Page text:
MASS PRODUCTION OF BIOLOGICAL CONTROL AGENTS
Location: Biological Control of Pests Research Unit
Title: Impact of Adult Weight, Density, and Age on Reproduction of Tenebrio molitor (Coleoptera: Tenebrionidae)
Research conducted cooperatively with:
| Southeastern Insectaries,inc.|
Submitted to: Journal of Entomological Science
Publication Type: Peer Reviewed Journal
Publication Acceptance Date: January 19, 2012
Publication Date: July 2, 2012
Citation: Morales Ramos, J.A., Rojas, M.G., Kay, S., Tedders, W., Shapiro Ilan, D.I. 2012. Impact of adult weight, density, and age on reproduction of Tenebrio molitor (Coleoptera: Tenebrionidae). Journal of Entomological Science. 47:208-220.
Interpretive Summary: The yellow mealworm, Tenebrio molitor, is mass produced commercially in the US for a varied of purposes. One potential use of the yellow mealworm is as a host for insect-killing (entomopathogenic) nematodes that could be commercialized and used against important agricultural pests such as the plum curculio, the pecan weevil, and the hive beetle. The aim of this study was to improve the rearing technology of this beetle by reducing labor and space to make it economically competitive. This could enable small companies to produce insect-killing nematodes at a reduced price. Our research findings provided information for optimal beetle densities for maximizing mealworm production and optimal cut-out dates to replace reproductive females. Application of these findings to commercial operations could reduce substantially the space required for production while at the same time reducing the labor required for colony maintenance.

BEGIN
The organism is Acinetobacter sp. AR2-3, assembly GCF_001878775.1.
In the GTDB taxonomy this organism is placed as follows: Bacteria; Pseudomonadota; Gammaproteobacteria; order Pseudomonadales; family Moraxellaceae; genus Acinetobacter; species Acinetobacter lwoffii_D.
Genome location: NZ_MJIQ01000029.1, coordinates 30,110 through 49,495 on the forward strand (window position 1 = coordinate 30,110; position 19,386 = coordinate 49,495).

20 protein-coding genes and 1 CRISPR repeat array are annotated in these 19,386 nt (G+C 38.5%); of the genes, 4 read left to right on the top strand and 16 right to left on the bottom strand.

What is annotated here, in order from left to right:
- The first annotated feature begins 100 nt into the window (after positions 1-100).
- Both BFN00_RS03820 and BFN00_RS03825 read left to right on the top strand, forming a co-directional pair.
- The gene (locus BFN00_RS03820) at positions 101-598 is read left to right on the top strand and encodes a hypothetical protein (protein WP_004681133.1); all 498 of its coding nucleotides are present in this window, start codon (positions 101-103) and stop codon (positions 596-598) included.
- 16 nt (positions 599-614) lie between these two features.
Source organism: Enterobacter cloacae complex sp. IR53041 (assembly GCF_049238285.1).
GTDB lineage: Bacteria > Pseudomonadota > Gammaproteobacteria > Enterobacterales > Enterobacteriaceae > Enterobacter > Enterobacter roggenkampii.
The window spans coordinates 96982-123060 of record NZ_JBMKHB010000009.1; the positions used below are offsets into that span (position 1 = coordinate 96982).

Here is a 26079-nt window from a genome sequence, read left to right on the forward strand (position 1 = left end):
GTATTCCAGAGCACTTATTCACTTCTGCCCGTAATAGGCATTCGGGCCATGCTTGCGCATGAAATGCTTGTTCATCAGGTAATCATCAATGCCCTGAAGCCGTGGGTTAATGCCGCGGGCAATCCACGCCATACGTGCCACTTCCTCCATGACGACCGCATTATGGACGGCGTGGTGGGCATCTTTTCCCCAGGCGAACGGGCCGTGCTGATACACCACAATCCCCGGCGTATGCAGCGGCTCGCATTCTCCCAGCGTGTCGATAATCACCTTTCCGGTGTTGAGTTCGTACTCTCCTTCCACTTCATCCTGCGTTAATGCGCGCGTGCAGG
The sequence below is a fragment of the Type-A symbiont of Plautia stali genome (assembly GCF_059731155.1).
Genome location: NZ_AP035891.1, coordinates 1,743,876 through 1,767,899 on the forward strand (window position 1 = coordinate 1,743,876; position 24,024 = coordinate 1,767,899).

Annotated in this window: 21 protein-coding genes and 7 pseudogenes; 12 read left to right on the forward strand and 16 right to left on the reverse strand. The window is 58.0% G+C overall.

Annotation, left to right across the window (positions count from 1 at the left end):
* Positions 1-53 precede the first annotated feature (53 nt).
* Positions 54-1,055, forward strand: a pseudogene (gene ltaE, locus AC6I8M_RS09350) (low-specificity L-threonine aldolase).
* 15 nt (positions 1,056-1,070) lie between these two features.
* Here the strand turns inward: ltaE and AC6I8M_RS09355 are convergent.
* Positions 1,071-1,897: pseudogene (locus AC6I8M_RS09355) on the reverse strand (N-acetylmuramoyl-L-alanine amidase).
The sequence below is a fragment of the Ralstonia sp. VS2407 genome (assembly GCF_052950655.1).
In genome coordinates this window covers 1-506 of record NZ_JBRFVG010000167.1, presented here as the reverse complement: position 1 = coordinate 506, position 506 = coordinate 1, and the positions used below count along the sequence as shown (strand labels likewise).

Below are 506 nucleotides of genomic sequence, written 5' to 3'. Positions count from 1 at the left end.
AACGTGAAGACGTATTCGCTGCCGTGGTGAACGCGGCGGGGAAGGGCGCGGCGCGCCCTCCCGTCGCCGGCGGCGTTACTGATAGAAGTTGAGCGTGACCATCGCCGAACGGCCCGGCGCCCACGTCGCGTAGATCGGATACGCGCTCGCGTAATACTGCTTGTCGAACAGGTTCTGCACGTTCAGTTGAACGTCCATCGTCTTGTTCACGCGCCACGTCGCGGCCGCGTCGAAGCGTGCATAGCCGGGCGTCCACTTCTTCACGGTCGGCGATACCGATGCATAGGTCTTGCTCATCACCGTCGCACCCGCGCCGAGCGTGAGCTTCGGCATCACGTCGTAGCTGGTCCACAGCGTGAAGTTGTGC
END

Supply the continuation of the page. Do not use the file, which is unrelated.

The impact of adult weight, age, and density on reproduction of Tenebrio molitor L. (Coleoptera: Tenebrionidae) was studied. The impact of adult weight on reproduction was determined in two ways: 1) counting the daily progeny of individual adult pairs of known weight and analyzing the data with linear regression and 2) creating 5 weight classes of 10 mg intervals starting at 60 mg (60-69.9mg) and ending at 100 mg (100-109.9 mg), then the progeny of 10 groups of 5 males and 5 females of each weight class were compared using ANOVA. To determine the impact of adult density on reproduction, adults were grouped at 8 different densities by increasing numbers per box (at 1:1 sex ratio). Weekly progeny production of 8 groups per density treatment was compared using ANOVA. There was no significant relationship between female weight and progeny production in the individual pair analysis. Fecundity was significantly different among weight classes, but the relationship was not linear. Adult density had a significant impact on progeny per female and progeny per unit area. Reproductive output per female decreased as adult density increased. Progeny per unit area increased to a maximum at a density of 14 adults / dm2 and then declined sharply. Adult age had a significant impact on reproduction. The highest reproductive output occurred at 2 and 3 wk of age and was significantly higher than at any other age. The potential to manipulate adult density and age to maximize production of T. molitor larvae is discussed